Wednesday 24 July 2013

Lost Track: Circuits of the Yore XV - Zeltweg Circuit, Austrian Grand Prix

Image Courtesy: www.allf1.info

Yesterday’s breaking news in F1 – “Austria given a slot at the next year’s Grand Prix calendar”. That’s great news considering the fact that Red Bull now owns the circuit and has made his intentions clear to bring the race back to his homeland. However, there are few hurdles which need to be cleared before it gets to host the race. A1-Ring, as it was known previously has a new name ‘Red Bull Ring’, a name that was christened in 2011 when Dietrich Mateschitz purchased this ailing track.

Which circuit will make way to accommodate this race in Austria? This is something which will be decided later if and only there is a final clearance from the local authorities in Styria, Austria. Also located in proximity to Red Bull Ring is Zeltweg air field that hosted a race in the 1960’s. In this edition of Lost Track: Circuits of the Yore, I will look back at the solitary race that took place in 1964 which happened to be the first ‘Austrian Grand Prix’ in F1.

One can reach the Red Bull Ring by travelling a small distance of under 20 km from this airfield. The two tracks are separated by the airport. Fliegerhorst Hinterstoisser previously known as Zeltweg air base is a military airfield of Austria and country’s main airfield too. This was not the first time someone had built a race track around a military airfield; Silverstone was the first and the most notable one.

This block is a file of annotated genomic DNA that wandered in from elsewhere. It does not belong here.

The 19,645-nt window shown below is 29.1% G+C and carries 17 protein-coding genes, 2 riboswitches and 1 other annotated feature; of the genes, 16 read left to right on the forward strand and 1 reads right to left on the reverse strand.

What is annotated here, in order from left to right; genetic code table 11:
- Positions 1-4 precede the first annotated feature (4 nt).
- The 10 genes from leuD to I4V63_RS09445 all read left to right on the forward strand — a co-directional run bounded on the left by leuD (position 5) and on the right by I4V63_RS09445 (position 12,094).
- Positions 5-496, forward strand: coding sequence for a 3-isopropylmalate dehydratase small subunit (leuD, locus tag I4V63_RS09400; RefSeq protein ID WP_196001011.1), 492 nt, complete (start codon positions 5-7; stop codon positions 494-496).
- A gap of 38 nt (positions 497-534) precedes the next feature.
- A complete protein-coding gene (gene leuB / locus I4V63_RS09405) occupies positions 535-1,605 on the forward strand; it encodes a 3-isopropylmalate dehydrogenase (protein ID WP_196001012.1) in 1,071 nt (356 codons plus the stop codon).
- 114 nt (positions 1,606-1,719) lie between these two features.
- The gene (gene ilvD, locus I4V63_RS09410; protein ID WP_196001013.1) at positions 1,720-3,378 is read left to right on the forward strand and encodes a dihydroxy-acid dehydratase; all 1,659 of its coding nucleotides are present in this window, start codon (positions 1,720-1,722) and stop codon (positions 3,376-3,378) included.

The inspiration to build a race track around an airfield was straight out of Silverstone’s success of hosting F1 and other Motorsport races.  After having hosted two non-championship events in 1961 and 1963, a F1 race finally came their way.

The 3.2 km circuit incorporating the run-away and the concrete road and consisting of just four curves in its layout had a reputation of being narrow, extremely bumpy which saw many of the cars suffering from suspension failures in the practice.

Graham Hill who has leading the world championship at that time of the year (1964) took the pole position.  Not so far behind was Jim Clark in his Lotus and John Surtees in his Ferrari. Incidentally, these two were chasing Hill for the championship with four races to go.

With barely five laps into the race Graham Hill, the pole-sitter had a wheel spin and retired from the race. Soon in the next four laps, John Surtees retired owing to a suspension failure. Jim Clark, who struggled with his gear selection problems made a late comeback into the race and Jack Brabham who had qualified in 6th position pitted early due to a fuel feed problem and faded away into the back of the track.

This meant – Dan Gurney was leading the race with Lorenzo Bandini in the 2nd Ferrari was second with Clark in third position. On lap 40, Jim Clark retired from the race owing to ‘half shaft’ problem and very soon his Lotus Climax team mate Mike Spence retired in the very next lap to a similar problem Jim Clark had experienced with his car. Bruce McLaren entered the list of retirements with an engine failure on lap 43 and four laps later the race leader Dan Gurney retired after his car slowed down owing to front suspension problems.

This gave the lead to Bandini, an Italian driver driving for a compatriot team Ferrari and he looked set to win it for the first time in what was his 18th Grand Prix start.